Air raid shelters and bunkers became commonplace in the United Kingdom during World War II. Under attack from the enemy during the Blitz, people moved themselves and their families to the safety of the underground. This occurred most in London, and the country’s prime minister wasn’t exempt from this precaution. Winston Churchill had his own secret bunker complex known as the Cabinet War Rooms.
Development of the Cabinet War Rooms
Although the UK didn’t declare war on Germany until 1939, plans for the Cabinet War Rooms were already underway three years prior. The Air Ministry realized that, in the event London was bombed, there would be significant casualties, and concerns arose for government officials operating outside of the city.
While it was decided in the coming years that most offices would operate from smaller areas near London, there was also a need for safe facilities within the city.
The basement of the New Public Offices (HM Treasury) was selected, and plans were drawn up for a Central War Room, where high-level government officials and members of the British Cabinet could safely stay in the event of aerial attacks. The basement was soundproofed and reinforced, and appropriate communications and ventilations systems were added.
The Cabinet War Rooms officially opened on August 27, 1939, just in time for the declaration of war. Little did the government know the complex would be at the heart of the country’s war effort, with 115 meetings held there by the time the conflict came to an end.
Use of the Cabinet War Rooms during the Second World War
There was a dedicated space for Churchill, although he hardly ever slept there. He also apparently enjoyed watching air raids from the roof of the building. There was also a bedroom for his wife and staff, kitchens and, eventually, places for typists and telephone operators to work.
Throughout the war, many modifications and expansions were made. During the Blitz, a concrete slab was installed above to add further protection, allowing the Cabinet War Rooms to increase to three times their initial size.
Other additions included an encrypted phone line connecting Churchill to US President Franklin Roosevelt and equipment that allowed the prime minister to broadcast on the BBC. The complex was fitted with red and green lights, which indicated whether there was an air raid happening.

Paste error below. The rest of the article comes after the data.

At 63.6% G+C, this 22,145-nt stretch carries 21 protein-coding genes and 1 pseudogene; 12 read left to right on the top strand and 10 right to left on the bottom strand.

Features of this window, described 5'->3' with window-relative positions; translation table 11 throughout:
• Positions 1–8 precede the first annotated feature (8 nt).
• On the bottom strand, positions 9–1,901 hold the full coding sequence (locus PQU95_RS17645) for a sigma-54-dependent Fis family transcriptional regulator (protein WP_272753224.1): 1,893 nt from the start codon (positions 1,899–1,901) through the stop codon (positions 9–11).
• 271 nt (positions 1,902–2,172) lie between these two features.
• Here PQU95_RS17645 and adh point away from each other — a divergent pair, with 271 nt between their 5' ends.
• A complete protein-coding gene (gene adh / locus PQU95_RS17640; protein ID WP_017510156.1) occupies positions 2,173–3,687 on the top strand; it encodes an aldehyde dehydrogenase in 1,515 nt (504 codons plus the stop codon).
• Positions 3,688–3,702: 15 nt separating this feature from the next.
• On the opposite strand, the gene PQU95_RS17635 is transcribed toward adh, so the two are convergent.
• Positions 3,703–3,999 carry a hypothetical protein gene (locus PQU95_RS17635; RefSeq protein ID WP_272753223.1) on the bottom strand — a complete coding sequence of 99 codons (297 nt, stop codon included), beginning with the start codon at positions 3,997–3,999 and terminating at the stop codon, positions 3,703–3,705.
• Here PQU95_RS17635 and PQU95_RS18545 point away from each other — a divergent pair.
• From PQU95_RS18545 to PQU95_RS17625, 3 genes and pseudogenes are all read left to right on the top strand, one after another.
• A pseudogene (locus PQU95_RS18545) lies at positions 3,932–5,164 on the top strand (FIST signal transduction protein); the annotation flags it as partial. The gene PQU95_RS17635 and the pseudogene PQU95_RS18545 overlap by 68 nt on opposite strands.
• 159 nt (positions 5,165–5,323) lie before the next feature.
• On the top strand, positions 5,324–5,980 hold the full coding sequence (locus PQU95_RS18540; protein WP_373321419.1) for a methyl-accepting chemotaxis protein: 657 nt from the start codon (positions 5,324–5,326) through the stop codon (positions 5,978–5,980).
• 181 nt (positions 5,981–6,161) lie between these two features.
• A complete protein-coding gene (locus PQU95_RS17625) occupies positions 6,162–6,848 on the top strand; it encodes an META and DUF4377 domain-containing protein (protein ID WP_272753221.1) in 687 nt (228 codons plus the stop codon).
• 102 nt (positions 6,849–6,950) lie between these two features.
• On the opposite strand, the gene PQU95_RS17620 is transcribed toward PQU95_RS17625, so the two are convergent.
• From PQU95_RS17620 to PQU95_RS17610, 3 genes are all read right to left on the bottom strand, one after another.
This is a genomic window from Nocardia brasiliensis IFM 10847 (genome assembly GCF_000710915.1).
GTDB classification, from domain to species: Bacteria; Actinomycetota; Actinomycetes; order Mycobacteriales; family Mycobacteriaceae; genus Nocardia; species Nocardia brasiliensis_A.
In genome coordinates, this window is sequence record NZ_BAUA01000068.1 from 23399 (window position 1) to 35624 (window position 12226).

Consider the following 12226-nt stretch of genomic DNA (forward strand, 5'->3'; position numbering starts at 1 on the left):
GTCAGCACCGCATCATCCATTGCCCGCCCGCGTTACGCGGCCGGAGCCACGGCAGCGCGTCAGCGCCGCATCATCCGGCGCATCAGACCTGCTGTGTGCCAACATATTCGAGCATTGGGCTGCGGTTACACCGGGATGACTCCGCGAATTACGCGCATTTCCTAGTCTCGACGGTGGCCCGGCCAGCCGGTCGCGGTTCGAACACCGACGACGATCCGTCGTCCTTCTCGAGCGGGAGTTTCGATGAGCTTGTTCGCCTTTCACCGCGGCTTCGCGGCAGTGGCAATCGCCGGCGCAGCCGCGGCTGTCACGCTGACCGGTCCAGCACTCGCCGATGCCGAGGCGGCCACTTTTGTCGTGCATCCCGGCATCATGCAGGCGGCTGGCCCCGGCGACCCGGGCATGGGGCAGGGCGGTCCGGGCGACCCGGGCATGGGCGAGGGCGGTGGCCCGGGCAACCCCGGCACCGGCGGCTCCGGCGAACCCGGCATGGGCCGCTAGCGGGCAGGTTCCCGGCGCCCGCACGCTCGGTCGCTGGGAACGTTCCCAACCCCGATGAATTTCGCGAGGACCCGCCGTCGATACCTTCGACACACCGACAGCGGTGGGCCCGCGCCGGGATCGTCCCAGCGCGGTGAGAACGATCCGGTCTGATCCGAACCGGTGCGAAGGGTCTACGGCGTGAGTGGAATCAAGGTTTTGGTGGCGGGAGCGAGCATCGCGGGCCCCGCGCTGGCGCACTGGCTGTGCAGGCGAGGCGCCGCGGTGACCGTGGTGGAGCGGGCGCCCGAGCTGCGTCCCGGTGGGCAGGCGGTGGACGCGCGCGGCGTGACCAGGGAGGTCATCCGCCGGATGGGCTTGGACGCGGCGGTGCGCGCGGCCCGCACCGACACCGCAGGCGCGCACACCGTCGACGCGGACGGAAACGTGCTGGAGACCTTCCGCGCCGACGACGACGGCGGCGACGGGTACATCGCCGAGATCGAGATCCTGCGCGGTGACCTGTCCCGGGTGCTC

By the time it was fully outfitted, around 500 individuals worked and occasionally lived in the Cabinet War Rooms.
Abandonment following the Second World War
The Cabinet War Rooms were a hub of activity, and it wasn’t until August 16, 1945 that the lights were turned off, having been used non-stop for six years. When the Second World War came to an end, there was no longer a need for them and they were abandoned.
Although access to the complex was never outrightly banned, it did become by appointment only.
In 1948, a tour was organized for journalists, and in the following years the public could submit tour requests. As time went on, concerns arose that environmental conditions were ruining the historic documents that had been left behind upon the complex being abandoned, and discussions began over how to best preserve the historic site.
Adapted into a museum
In 1974, the Imperial War Museums (IWM) were asked to take over the site and turn it into something the public could more easily visit. This matter was pushed by Prime Minister Margaret Thatcher when she took office, with an agreement made that the British government would provide the resources – financial and other – to make this a reality.
Thatcher was successful, and the Cabinet War Rooms officially opened to the public on April 4, 1984. The British prime minister was joined by members of Churchill’s family.
Initially, there were many rooms left out of the museum, but, in 2003, the bedrooms used by Churchill and his wife were restored and became part of the exhibit. They now hold permanent displays, detailing the management of WWII from the bunker, as well as brief histories of Churchill’s life.
There are also exhibits about what life was like in the complex, with rooms having been restored to period accuracy.